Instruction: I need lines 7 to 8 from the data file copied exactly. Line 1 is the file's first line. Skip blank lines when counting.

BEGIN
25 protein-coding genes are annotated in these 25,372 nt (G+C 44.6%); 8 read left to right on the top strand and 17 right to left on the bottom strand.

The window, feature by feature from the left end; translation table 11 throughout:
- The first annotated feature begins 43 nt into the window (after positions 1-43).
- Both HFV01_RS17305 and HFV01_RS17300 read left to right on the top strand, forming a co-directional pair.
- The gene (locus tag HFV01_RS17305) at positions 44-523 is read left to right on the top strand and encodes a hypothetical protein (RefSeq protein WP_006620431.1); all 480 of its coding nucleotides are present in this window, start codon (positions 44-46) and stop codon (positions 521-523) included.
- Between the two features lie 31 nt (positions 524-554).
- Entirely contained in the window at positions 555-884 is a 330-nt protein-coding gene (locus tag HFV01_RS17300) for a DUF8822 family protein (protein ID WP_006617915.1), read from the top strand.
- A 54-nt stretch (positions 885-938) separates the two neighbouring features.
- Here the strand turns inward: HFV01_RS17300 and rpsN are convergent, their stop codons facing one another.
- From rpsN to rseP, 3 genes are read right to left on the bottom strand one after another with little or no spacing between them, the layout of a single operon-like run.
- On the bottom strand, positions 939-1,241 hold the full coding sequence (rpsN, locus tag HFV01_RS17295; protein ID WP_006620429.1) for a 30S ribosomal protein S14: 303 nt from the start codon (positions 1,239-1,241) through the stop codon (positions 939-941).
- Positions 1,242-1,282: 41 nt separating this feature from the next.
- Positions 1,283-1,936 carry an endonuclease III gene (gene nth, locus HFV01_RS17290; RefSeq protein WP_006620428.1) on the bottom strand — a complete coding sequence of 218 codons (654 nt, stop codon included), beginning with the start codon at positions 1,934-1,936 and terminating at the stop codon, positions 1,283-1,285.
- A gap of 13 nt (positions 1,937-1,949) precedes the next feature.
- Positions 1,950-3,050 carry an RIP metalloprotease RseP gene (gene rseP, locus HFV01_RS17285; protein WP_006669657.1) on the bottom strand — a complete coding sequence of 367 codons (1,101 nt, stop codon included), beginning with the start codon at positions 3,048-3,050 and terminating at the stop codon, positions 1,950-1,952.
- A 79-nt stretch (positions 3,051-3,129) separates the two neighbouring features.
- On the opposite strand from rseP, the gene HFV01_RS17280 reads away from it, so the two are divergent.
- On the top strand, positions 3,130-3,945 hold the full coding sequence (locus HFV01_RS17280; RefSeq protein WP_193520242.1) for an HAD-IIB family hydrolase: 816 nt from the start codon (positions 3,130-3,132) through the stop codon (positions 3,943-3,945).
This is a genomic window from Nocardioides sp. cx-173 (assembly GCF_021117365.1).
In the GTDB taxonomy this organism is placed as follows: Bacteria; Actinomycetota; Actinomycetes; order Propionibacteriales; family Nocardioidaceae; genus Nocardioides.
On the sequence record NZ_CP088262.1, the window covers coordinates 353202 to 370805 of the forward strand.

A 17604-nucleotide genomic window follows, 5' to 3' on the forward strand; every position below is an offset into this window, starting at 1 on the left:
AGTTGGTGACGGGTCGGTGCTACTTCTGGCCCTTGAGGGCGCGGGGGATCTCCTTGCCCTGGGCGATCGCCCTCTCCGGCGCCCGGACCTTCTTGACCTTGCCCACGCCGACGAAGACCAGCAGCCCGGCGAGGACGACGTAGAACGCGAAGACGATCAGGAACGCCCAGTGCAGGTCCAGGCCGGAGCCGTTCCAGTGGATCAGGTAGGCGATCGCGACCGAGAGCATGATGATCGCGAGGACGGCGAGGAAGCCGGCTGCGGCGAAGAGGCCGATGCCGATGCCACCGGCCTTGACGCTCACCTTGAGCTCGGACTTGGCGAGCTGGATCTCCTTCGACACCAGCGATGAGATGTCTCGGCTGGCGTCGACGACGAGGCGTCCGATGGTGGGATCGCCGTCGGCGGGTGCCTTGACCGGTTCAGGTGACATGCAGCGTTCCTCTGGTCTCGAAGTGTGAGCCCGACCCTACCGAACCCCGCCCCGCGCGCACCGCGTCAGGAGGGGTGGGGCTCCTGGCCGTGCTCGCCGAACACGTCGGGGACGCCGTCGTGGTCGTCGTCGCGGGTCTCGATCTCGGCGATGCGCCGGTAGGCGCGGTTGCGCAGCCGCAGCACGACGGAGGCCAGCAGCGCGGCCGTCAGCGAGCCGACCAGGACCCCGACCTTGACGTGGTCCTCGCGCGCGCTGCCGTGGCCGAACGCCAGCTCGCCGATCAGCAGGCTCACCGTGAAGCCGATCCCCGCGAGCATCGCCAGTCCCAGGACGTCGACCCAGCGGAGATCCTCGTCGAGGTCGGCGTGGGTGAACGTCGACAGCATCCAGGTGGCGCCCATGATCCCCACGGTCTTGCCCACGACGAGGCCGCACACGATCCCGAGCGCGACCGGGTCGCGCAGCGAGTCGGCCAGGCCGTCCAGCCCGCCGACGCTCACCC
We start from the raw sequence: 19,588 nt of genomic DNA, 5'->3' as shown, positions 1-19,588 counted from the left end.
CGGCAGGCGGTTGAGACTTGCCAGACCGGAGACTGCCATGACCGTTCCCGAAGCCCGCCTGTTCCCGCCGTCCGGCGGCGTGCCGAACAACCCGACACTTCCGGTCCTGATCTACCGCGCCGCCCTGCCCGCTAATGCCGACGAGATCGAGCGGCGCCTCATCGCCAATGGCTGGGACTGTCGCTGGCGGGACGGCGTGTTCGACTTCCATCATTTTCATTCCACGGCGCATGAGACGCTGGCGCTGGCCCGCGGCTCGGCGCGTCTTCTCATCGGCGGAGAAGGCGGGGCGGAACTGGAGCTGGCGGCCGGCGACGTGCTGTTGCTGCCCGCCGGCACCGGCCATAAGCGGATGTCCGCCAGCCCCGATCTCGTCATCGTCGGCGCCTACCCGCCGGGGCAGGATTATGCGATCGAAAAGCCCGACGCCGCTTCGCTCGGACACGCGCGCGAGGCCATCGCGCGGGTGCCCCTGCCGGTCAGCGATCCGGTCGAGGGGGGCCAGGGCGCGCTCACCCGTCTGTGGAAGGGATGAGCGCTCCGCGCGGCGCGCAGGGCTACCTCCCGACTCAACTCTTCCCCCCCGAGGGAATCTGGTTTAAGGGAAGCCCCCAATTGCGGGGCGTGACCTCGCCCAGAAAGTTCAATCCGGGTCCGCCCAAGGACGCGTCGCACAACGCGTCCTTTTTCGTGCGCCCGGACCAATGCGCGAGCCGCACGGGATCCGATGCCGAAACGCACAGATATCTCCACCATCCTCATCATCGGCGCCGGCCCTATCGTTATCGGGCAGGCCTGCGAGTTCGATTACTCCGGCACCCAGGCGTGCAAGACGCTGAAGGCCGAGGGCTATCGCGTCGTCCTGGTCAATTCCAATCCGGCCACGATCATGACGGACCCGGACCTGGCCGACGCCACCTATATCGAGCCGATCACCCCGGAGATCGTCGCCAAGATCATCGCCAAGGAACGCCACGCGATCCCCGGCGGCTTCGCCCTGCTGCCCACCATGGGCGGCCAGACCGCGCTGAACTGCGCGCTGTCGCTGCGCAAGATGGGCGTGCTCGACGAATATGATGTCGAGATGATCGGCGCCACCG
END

- Entirely contained in the window at positions 555-884 is a 330-nt protein-coding gene (locus tag HFV01_RS17300) for a DUF8822 family protein (protein ID WP_006617915.1), read from the top strand.
- A 54-nt stretch (positions 885-938) separates the two neighbouring features.